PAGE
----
A three-word prayer comes to mind when I think about the political convention that will take place from July 18 to 21 almost on the doorstep of our historic church in downtown Cleveland: “Heaven help us!”
Donald Trump’s victories in the primaries this past spring virtually guarantee that the Republican National Convention will be the most controversial in years. Our church, which sits a few blocks away from the main convention site, is gearing up to welcome visitors and offer a place of refuge. But we are also anxious about the very real potential for hostility.
I wasn’t always as cynical about the convention as I am now. When news broke that Cleveland had been selected as the host city for the GOP’s 2016 gathering, I was visiting family in cottage country north of Toronto. As I shared the news with my Canadian kin, I tried to hide my tears of pride and relief. Many good folks, our congregation included, have been labouring in earnest response to Jeremiah’s edict to work and pray for the well-being of the city. We fought long and hard to bring the convention to Cleveland. The announcement was further affirmation that after decades of tribulation, Cleveland was rising, phoenix-like, from the flames of its once-burning Cuyahoga River and shaking, from its steel-toed boots, the rusty debris of its industrial past.
Once derided as the “Mistake on the Lake,” Cleveland is a comeback city. The GOP convention is one of numerous wins in recent years that include: the booming, internationally renowned Cleveland Clinic that now employs more people than the steel industry ever did; $6-billion worth of development in downtown alone; and an increase in the population of the city’s once-derelict core. Even the basketball superstar LeBron James — revered here in his home state as “King James” — seemed to be jumping on the comeback bandwagon when he announced in 2014 that he was returning to Cleveland to bring the city an NBA title.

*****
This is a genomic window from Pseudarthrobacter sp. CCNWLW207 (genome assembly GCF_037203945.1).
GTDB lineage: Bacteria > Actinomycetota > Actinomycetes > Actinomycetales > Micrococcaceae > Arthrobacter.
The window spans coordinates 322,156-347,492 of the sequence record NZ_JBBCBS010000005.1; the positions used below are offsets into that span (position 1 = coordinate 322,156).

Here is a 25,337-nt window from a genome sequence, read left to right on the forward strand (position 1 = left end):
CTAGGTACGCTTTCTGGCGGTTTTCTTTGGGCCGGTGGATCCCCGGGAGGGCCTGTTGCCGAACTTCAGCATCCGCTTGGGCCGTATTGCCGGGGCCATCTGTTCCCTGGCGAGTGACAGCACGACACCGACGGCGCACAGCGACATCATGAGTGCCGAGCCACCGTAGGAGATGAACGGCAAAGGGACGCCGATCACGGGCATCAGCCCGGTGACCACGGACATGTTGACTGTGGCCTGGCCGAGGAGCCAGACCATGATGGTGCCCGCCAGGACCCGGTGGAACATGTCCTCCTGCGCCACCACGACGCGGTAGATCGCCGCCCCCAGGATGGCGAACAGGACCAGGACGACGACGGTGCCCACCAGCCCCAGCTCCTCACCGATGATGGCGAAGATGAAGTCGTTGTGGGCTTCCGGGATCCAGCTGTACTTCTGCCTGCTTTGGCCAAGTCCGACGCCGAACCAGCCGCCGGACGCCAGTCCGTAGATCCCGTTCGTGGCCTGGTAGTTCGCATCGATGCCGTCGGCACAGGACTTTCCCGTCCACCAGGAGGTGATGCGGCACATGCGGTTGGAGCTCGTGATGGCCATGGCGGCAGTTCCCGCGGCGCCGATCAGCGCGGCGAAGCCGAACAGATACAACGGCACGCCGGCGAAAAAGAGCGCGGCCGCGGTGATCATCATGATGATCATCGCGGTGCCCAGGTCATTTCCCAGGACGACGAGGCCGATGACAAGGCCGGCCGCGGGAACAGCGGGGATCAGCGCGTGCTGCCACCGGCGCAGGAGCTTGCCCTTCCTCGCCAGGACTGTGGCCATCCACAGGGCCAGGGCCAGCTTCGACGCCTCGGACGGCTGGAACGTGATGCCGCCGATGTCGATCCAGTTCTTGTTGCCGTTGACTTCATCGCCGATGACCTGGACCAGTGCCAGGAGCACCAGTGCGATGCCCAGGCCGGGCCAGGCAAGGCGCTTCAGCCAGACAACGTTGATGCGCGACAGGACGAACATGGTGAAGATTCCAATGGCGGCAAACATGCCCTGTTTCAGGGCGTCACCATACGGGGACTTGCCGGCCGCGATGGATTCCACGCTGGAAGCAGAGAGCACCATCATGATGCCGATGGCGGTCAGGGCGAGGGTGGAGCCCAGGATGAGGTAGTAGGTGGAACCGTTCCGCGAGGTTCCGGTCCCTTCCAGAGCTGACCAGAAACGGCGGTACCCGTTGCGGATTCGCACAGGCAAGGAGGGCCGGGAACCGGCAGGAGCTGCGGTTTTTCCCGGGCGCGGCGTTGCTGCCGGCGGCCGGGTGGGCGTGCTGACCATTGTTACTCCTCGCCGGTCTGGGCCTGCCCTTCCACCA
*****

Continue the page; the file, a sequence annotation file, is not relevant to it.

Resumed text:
The GOP convention is as much an economic win for Cleveland as it is a social one. The convention is estimated to generate $200 million in direct spending and an incalculable amount of attention from future investors and tourists. As one Republican planner told me, “Hosting a convention is like hosting a Super Bowl in your city for four days in a row.” Cleveland’s 11th Congressional District may be one of the strongest Democratic bastions in the country, but Clevelanders are all too happy to have Republicans come and spend their dollars in their hotels, restaurants and bars.